For centuries fans have appeared in paintings as the quintessential fashion accessory. They are so ubiquitous they call for a closer examination.
Makers of fans
Originating with the guilds of Europe, City Livery Companies have existed in London for over one thousand years. These companies had the power to set wages, train apprentices, and control standards and imports of goods. A guild of fan makers existed as early as 1670 and was formed into a formal company, charted by Queen Anne, in 1709.
By 1747, over 800 members were registered with the Worshipful Company of Fan Makers, with approximately twenty apprentices completing their seven year apprenticeships as fan makers a year. The membership even included some women such as Sarah Ashton who published at least thirteen designs for engraved fans. In 1809, the company was granted livery of scarlet gowns trimmed with fur for their Masters and wardens.
Anatomy of a Fan
Although several types of fans exist, they share in common many of the same structures.
A fan’s sticks formed the basic structure of the fan. In the 18th and early 19th century they might be made of wood, bone, horn, ivory, metal, mother of pearl or tortoise shell. The sticks might be carved, pierced or painted, especially along the lower edge. The sticks might be arranged such that ‘daylight’ might be seen between them, or to form a continuous surface. In more elaborate designs, the carvings on the edges of the sticks might form patterns or figures visible only when the fan was folded.
Leaf or mount
Fans might consist only of sticks, or they might have a leaf or mount applied to narrow sticks. Leaves might be made of silk, kid (leather), crape, lace, paper or a form of vellum known as ‘chicken skin’(which was not a tanned chicken hide). Unless a fan was made of chicken skin, the mount was usually made of two pieces, one glued to each side of the sticks. Fan mounts were often elaborately decorated.
When a leaf or mount was used, ribs were the thin sticks to which the mount was glued.
The sticks on the ended might be slightly thicker and more highly decorated. When the fan was closed, these offered some protection to the sticks and leaf within.
The rivet or pivot holds the fan together is often set with a decorative gem. Brackets to attach the fan to a chatelaine might also be present.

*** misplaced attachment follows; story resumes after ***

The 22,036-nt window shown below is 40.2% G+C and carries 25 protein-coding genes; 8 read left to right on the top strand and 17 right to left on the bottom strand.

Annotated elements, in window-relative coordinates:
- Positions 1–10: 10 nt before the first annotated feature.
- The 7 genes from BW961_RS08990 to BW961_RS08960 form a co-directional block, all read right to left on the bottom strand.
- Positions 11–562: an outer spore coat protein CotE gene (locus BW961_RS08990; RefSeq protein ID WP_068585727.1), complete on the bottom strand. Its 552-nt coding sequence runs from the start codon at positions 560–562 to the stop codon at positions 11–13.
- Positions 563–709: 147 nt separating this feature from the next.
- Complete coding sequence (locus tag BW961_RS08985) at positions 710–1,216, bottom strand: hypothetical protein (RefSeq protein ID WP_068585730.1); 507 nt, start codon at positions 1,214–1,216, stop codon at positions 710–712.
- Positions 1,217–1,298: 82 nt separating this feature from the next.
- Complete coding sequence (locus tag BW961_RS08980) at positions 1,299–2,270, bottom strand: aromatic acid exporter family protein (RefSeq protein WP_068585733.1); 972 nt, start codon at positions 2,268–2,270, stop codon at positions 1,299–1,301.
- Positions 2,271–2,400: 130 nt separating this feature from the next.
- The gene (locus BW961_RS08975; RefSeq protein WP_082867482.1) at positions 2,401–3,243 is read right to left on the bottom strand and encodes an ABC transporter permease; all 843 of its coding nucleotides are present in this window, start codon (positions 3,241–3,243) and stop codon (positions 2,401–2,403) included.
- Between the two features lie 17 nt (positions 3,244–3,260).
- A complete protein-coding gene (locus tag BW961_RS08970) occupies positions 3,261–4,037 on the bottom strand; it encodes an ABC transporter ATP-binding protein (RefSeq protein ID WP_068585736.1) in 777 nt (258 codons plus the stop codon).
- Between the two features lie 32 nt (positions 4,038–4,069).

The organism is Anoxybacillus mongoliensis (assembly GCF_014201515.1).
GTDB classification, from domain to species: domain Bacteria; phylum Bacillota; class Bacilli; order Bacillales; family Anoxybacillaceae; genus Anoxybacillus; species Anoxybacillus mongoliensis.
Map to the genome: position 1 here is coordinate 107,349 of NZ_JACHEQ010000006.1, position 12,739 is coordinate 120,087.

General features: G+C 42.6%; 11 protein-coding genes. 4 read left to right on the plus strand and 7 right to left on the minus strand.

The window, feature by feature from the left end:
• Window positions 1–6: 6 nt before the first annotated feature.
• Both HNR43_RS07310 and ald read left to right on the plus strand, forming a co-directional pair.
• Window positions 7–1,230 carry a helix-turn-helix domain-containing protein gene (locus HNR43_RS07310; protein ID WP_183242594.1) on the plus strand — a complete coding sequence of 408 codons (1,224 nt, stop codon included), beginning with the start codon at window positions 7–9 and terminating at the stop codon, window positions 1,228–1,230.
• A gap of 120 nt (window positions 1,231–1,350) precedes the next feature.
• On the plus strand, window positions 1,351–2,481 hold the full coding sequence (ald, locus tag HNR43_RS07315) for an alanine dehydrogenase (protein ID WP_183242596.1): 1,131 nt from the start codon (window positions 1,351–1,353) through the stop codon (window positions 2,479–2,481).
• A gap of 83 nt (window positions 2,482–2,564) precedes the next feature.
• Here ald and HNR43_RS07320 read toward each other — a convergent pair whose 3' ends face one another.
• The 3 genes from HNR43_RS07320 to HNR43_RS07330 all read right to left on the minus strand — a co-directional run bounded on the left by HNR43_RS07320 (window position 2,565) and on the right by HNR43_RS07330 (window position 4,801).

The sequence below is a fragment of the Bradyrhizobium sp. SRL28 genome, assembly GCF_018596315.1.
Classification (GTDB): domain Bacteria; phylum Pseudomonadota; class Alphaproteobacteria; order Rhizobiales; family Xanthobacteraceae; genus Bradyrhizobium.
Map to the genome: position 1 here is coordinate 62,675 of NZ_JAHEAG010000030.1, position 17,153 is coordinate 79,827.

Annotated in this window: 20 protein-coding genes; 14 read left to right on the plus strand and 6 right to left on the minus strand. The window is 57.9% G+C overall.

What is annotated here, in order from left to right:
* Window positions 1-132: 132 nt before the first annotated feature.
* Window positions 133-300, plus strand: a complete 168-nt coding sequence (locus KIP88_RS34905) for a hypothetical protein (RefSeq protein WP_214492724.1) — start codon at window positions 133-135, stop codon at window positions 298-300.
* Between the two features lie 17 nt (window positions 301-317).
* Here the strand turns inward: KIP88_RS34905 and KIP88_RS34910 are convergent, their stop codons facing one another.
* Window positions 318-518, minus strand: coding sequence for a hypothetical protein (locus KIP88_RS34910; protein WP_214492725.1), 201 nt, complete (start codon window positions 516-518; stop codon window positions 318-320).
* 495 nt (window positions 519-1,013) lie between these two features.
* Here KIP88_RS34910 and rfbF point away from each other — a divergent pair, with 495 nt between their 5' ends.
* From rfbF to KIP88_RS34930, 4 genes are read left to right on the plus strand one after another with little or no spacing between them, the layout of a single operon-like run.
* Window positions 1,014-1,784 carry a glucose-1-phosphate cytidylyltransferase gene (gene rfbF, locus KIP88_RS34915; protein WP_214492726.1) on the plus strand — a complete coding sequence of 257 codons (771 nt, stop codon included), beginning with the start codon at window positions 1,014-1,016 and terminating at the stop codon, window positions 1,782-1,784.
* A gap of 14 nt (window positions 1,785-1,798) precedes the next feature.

Types of Fans
Several different forms of fans existed, going in and out of style like most fashion accessories.
The earliest fans, often made of wood or feathers attached to a handle, did not fold. Thus, they were called fixed. Their popularity faded with the convenience of the folding fan.
Several forms of folding fans exist.
Brise’ fans consist of sticks only with no leaf. Individual sticks that get wider from the rivet to the top are fastened together with a ribbon or decorative fabric band. The sticks might be decorated individual with painting, gilding, piercing or carving, or together to form a scene or image when opened. Inexpensive brise’ fans might be made of wood. Ivory, tortoise shell and mother of pearl could be very fashionable.
Pleated fans are the most common folding fans. Sticks are held together at the bottom rivet and a leaf or mount is attached to them. Leaves might be made from paper, silk or other fabric, kid, lace, feathers or vellum.
Cockade fans are a type of pleated fan in which the stiff pleated leaf is attached to two sticks. The sticks open full circle and fasten together to form a handle.
are pleated fans with a leaf of multiple, separate strips. These leaf strips were made of chicken skin (vellum) since it was the only material strong enough to withstand the wear and tear in such narrow bands.
While useful, fans are most often considered a fashion accessory and prized for their beauty.
Master artists and individual ladies alike decorated fans with paintings on silk and paper leaves. Landscapes were popular themes, as were the depiction of persons. Biblical and mythological themes were favored by some, while others leaned toward caricatures. As demand for decorative fans increased, designs were printed, rather than painted or paper or silk, permitting the production of less expensive fans.